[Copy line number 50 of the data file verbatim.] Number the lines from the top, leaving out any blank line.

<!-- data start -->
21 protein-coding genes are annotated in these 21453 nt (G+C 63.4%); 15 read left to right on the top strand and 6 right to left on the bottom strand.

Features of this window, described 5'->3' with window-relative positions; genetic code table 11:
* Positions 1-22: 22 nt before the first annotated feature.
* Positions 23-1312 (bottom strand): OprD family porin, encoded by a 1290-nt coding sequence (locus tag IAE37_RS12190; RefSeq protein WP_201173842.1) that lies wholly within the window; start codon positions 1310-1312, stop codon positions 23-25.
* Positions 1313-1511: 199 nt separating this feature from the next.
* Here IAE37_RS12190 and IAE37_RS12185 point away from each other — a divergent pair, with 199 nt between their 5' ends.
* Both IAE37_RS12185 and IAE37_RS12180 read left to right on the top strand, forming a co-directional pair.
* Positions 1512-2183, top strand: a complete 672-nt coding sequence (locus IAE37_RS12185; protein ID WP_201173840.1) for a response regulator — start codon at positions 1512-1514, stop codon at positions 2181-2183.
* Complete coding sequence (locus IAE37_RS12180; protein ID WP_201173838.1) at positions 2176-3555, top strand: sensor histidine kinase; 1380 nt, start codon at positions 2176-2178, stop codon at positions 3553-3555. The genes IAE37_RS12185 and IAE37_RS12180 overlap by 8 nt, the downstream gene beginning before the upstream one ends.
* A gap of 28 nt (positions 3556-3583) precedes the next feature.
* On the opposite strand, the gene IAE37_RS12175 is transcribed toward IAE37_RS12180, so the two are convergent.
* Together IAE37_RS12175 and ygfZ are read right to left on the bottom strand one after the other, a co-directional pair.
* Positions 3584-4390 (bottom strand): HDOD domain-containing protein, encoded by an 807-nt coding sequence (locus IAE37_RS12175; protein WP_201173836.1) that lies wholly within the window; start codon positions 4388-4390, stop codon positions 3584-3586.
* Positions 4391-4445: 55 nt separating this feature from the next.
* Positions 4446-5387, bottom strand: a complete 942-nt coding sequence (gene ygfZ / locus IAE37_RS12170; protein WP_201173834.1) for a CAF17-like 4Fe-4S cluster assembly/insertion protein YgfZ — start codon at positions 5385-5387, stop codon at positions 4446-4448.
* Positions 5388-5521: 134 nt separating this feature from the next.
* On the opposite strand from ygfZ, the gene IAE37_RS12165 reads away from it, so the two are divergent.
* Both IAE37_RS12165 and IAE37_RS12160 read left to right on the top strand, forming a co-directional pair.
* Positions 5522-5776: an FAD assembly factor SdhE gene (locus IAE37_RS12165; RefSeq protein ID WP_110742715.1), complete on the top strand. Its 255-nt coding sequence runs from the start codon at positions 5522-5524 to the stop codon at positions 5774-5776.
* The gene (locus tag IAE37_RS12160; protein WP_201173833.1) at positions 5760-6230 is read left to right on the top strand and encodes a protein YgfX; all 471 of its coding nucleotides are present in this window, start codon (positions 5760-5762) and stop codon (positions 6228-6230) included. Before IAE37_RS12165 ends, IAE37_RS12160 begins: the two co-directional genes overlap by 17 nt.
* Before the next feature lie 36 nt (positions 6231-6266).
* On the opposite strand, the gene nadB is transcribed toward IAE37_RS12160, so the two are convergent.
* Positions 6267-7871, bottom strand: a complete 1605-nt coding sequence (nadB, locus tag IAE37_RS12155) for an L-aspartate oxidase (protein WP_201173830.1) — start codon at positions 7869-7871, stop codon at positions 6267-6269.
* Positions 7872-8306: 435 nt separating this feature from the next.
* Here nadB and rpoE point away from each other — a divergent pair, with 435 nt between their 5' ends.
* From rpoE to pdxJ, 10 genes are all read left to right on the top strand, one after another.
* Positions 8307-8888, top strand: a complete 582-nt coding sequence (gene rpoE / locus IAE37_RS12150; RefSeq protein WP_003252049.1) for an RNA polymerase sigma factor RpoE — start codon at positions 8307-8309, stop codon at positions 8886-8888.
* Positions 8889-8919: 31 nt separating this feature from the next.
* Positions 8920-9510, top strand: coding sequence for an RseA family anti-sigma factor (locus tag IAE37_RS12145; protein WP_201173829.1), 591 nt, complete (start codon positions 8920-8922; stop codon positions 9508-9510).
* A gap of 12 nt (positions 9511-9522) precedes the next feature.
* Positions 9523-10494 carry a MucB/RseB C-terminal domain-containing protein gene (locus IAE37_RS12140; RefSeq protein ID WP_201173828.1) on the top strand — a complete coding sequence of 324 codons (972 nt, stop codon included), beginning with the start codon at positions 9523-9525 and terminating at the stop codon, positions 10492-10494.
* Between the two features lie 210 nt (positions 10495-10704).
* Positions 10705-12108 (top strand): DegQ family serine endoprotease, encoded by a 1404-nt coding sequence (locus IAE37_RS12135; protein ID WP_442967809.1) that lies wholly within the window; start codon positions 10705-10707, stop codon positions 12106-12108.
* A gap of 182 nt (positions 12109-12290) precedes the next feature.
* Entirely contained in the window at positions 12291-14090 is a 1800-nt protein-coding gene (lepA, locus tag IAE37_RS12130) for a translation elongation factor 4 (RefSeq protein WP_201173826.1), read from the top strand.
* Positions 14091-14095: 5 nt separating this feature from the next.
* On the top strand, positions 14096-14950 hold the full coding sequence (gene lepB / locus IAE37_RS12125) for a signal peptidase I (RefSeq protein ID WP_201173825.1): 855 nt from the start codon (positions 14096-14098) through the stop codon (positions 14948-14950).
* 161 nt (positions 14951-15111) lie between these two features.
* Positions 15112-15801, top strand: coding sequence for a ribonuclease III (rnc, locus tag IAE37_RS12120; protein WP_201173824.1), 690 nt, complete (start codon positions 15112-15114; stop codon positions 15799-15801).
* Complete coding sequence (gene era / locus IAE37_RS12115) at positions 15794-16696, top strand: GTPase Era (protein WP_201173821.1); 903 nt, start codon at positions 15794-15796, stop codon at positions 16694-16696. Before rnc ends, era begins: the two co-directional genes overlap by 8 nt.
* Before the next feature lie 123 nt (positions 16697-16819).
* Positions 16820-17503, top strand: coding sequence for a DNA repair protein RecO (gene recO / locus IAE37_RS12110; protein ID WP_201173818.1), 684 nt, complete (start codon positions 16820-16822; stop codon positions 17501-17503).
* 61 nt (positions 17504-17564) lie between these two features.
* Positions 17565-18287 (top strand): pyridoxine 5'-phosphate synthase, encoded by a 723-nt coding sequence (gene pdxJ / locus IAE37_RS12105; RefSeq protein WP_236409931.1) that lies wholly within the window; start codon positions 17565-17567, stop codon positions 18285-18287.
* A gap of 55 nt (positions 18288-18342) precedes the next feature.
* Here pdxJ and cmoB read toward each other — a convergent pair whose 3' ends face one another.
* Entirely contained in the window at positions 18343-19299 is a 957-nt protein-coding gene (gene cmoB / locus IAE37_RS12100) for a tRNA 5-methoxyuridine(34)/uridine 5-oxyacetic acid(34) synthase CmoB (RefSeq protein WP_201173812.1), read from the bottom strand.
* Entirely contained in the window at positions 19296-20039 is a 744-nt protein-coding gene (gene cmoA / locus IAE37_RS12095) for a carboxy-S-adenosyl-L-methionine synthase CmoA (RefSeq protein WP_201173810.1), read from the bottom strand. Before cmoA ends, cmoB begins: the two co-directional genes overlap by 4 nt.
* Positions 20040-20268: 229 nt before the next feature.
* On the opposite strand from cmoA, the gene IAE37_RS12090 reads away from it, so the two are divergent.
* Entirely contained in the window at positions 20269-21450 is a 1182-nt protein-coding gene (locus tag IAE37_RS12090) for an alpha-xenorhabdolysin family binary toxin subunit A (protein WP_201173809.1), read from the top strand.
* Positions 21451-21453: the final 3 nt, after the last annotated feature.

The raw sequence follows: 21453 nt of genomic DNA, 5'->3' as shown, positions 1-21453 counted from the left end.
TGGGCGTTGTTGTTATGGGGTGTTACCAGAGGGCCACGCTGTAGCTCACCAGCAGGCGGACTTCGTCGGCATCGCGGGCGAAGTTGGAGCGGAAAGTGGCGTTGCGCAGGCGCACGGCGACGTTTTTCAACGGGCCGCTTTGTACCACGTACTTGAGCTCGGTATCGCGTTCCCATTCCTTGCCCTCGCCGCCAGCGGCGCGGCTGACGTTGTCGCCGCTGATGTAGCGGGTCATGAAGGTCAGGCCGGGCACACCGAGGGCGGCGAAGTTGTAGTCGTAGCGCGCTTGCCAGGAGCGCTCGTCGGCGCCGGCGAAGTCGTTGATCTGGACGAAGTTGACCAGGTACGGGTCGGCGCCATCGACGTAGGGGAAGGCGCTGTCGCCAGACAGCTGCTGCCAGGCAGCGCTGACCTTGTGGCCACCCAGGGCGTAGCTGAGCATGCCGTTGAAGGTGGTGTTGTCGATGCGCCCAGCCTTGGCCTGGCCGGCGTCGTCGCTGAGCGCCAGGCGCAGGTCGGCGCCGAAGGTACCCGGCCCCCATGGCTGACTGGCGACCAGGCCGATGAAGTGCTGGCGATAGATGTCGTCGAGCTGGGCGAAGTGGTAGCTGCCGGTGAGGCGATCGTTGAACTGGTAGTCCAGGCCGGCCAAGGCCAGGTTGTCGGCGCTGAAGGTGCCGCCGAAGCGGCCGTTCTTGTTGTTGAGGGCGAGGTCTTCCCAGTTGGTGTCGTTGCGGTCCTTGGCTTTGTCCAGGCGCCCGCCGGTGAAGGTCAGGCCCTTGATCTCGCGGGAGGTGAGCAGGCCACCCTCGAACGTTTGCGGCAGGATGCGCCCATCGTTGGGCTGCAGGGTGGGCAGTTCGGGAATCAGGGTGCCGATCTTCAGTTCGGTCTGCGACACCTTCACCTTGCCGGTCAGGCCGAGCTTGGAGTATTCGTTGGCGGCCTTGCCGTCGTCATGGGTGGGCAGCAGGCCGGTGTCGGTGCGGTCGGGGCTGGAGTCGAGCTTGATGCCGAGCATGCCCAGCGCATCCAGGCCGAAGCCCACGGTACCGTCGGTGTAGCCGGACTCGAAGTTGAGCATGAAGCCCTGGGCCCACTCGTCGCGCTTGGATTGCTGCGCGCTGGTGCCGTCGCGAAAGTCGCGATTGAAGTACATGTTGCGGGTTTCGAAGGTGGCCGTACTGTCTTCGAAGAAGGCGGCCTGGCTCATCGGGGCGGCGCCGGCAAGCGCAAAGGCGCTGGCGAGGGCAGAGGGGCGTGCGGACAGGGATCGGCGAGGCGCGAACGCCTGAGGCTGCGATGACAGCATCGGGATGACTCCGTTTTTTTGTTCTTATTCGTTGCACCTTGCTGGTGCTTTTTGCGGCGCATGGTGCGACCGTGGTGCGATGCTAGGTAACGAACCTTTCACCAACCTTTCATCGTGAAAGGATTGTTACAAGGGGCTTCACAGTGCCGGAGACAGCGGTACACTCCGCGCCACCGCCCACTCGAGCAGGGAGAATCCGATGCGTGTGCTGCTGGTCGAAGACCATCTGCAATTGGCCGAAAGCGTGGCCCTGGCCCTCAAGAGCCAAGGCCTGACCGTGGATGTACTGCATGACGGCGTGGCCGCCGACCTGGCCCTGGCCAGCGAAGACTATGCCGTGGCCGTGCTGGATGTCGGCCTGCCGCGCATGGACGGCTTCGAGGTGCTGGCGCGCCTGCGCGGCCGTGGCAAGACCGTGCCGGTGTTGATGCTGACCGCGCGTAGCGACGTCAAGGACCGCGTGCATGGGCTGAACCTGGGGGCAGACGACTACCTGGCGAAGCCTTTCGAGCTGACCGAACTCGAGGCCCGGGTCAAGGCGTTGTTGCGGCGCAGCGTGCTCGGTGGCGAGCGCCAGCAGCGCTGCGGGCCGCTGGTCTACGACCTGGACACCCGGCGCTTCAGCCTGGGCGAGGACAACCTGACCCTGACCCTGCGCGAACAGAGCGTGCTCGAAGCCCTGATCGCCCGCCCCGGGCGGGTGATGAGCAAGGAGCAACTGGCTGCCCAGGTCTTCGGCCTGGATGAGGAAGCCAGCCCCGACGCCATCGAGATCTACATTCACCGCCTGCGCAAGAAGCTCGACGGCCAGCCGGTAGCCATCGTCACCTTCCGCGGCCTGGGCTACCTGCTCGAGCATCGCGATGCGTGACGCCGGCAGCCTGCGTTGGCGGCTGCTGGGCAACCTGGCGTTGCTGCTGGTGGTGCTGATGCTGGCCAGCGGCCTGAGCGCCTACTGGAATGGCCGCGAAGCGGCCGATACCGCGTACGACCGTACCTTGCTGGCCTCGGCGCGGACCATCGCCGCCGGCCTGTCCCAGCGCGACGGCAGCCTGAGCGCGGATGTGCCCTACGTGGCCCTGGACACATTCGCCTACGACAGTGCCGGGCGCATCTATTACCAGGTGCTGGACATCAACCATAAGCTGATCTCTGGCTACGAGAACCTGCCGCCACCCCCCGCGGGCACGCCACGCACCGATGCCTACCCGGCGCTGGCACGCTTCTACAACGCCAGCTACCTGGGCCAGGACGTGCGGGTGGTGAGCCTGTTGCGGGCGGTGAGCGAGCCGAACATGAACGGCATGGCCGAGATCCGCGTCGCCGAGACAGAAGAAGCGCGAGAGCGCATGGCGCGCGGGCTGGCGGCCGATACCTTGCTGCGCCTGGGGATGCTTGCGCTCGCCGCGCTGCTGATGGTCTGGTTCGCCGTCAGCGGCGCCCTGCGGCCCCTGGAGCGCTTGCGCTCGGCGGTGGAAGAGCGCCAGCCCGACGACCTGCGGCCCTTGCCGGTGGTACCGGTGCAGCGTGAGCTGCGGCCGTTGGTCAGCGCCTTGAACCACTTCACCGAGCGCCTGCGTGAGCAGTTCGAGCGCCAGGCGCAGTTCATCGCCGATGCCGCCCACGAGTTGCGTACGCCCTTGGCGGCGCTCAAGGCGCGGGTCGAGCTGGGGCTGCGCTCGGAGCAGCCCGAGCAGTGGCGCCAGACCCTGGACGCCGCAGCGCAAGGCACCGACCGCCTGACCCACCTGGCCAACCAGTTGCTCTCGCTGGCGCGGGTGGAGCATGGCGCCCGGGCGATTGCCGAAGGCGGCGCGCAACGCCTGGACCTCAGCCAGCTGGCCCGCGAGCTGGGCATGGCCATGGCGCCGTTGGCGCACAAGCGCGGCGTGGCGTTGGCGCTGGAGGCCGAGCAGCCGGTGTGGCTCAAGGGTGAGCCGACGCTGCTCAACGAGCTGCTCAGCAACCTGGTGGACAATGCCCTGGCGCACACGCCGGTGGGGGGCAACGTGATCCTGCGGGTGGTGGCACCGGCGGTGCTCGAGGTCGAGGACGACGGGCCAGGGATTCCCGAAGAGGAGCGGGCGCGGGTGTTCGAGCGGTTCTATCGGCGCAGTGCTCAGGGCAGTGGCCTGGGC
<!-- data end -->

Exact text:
* On the opposite strand from cmoA, the gene IAE37_RS12090 reads away from it, so the two are divergent.